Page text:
Similarly, a 2011 U.S. Government Accountability Office report entitled Critical Infrastructure Protection reported that threats to financial institutions have included increased attacks from a variety of sources, including criminal groups, hackers, disgruntled employees, foreign governments engaged in espionage and information warfare and terrorist groups.
Furthermore, the media has reported that these cyberattacks have included, among other things:
Attempts by cybercriminals to use online banking and payment systems to transfer money from financial institutions to their own accounts.
Government and terrorist attacks designed to disrupt or disable key parts of the financial sector and probe infrastructure weaknesses.
Data breaches of confidential customer data used to cause reputational and financial harm.
Data breaches of confidential customer data used for extortion.
Cyberattacks involving data breaches, destructive software and attempts to disable critical segments of the financial sector worldwide have been dramatically increasing.
U.S. financial regulators are increasingly recognizing the threats of cyberattacks, with one senior regulator characterizing it as “the biggest system risk we have facing us.” The Financial Stability Oversight Counsel recently warned that the U.S. financial system is “highly dependent on” often interconnected information technology systems that create — and thus, enhance — the risk of a single cyber incident impacting many institutions simultaneously, with malicious actions infiltrating internal systems and infrastructure in ways that may be hard to detect.
Given the real and rising threats of cyberattacks against major financial institutions, and the potential for significant impact on the global economy, financial regulation and law enforcement have not only heightened their scrutiny of cybersecurity programs, but are increasingly adopting new laws, regulations and policies that focus on cyber resilience and threat response. The U.S., for example, has in recent years issued hundreds of cybersecurity regulatory guidance documents related to the banking and finance sector.
These cyberattack concerns extend to the U.S. government itself, with Senator Mark Warner (D-VA) recently co-sponsoring the RECOVER Act, in response to the fact that the federal government has been recently subjected to various cyberattacks compromising the personal data of 21.5 million federal workers, including OPM’s recent disclosure that the fingerprints of 5.6 million government employees had been stolen in these data hacks.
Notably, Presidential Executive Order 13691, issued by President Obama on February 13, 2015, characterizes cyberthreats as a “national emergency” and calls for increased cooperation and information sharing on such threats within both the government and private sector, as well as enhanced cyber resilience standards. Executive Order 13691 encourages — but does not require — information sharing. Legislation establishing a legal and procedural framework for cyberthreat information sharing is viewed by many as a necessary next step.
In response to recent cyberattacks on Sony, JPMorgan Chase, Home Depot, Target and other major companies, important legislative efforts are already underway to require information sharing on cyberthreats. The U.S. House of Representatives recently voted on a bipartisan basis 307-116 to approve the Protecting Cyber Networks Act. Similarly, S. 754, the proposed Cybersecurity Information Sharing Act of 2015, was recently reconciled with the House bill and passed by the Senate on a bipartisan basis, with a 74-21 vote.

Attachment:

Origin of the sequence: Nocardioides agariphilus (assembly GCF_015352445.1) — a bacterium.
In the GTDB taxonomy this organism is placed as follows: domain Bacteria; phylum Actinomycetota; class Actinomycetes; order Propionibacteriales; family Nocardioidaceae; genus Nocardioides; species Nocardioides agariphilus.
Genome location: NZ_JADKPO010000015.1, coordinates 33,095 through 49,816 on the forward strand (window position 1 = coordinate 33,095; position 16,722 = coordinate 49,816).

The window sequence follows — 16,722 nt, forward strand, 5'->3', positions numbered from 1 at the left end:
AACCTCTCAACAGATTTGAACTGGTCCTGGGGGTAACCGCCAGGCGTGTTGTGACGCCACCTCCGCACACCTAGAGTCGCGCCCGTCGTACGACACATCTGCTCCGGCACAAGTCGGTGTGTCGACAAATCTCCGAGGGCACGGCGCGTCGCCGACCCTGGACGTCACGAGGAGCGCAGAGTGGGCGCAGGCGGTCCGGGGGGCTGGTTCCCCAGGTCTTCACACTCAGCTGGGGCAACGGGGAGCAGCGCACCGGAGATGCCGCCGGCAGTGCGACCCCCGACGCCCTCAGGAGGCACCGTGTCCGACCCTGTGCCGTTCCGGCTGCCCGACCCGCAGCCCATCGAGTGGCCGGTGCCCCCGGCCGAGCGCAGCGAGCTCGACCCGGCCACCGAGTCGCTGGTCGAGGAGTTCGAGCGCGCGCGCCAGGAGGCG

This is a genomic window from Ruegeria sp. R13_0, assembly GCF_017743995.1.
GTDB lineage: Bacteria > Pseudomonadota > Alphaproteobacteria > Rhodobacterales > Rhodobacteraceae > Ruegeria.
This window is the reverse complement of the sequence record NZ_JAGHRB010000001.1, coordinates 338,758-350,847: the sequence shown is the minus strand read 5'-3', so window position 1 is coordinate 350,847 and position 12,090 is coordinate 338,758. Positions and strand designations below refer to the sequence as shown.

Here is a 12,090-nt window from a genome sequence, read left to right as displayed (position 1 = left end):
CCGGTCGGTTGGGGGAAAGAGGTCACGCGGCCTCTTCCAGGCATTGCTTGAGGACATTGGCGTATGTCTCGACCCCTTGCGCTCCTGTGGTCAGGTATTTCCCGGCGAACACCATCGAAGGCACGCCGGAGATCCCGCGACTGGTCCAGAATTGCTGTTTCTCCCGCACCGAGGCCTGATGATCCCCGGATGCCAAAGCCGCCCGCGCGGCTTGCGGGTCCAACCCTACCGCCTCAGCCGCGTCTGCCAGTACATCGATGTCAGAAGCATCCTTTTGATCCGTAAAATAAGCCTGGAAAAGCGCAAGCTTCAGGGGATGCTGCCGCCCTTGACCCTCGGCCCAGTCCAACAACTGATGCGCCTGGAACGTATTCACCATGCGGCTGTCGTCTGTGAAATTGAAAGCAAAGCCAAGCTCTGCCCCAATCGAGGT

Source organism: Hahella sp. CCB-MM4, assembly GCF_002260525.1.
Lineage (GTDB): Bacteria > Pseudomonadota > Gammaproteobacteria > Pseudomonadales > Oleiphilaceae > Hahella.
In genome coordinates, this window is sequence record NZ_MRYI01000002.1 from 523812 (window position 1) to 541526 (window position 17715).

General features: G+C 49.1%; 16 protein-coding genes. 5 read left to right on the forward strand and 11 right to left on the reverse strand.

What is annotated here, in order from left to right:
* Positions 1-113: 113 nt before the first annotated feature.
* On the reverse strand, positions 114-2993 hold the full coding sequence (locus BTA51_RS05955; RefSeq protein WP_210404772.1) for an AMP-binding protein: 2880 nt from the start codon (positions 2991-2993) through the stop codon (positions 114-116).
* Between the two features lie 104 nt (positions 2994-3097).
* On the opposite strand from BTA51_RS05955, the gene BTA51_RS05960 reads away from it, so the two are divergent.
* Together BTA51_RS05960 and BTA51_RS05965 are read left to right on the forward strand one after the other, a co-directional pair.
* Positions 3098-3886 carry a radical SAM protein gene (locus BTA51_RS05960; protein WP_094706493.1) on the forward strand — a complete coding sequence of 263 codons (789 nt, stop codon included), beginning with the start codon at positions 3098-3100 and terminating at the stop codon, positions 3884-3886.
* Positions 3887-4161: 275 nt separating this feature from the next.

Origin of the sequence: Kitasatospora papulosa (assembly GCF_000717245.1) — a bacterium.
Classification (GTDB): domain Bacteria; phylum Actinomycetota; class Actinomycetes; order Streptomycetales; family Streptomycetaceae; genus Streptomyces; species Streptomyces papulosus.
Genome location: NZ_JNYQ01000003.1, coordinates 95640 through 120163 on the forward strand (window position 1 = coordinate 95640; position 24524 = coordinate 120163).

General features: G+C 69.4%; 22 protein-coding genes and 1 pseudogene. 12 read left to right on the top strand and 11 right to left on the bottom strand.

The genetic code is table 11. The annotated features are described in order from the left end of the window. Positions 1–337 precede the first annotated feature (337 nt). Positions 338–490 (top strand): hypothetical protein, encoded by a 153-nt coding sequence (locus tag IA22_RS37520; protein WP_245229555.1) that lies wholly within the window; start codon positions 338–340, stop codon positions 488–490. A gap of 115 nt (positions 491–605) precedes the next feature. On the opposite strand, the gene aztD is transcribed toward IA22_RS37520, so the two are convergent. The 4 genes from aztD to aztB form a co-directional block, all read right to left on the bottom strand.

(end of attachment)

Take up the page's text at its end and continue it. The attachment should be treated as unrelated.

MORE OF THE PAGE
Companies are likely to raise competitive concerns about pooling cyberthreat information in their industry. Also, the possibility of government turf battles is reminiscent of pre-9/11 “compartmentalization” of important threat information dispersed among various agencies.
Thus, these concerns, while important, can be resolved, consistent with protecting privacy and competitive concerns, and certainly pale in comparison to the potential threats presented. Both the private sector and government will benefit from a shared database of threat assessment information.
The ability to analyze trends and data in a comprehensive cyberthreat information database will help both government and private sector to be in a far better position “connect the dots” and, thus, take steps to address and prevent cyberthreats. As with terrorist threat information — notably, also a potential source of current cyberattacks — post-9/11 legislation has provided for information sharing among critical agencies; the same can be done for cyberthreat information sharing.
The results of a cyberattack that would potentially cripple critical financial sector infrastructure and businesses cannot be underestimated.
Interestingly enough, financial institutions already are generally required to file a SAR (suspicious activity report) with the U.S. Department of Treasury’s FinCEN office, and with their primary regulatory agency, regarding any reasonable suspicion of illegal cyberhacking or data breach activity — which certainly includes data breaching and cyberattacks. To expand this type of reporting to other segments of the critical business sector is important.
The Senate bill’s provisions provide immunity from lawsuits by consumers and shareholders for companies sharing information, and will help to encourage information sharing. The real question is whether voluntary information sharing will ultimately prove to be enough. The results of a cyberattack that would potentially cripple critical financial sector infrastructure and businesses cannot be underestimated, and could result in catastrophic effect on the U.S. and global economies.
This potential threat requires strong and decisive legislative action soon to put private sector companies and the U.S. government in a position to share potential cyberthreat information in order to protect our country and the global economy.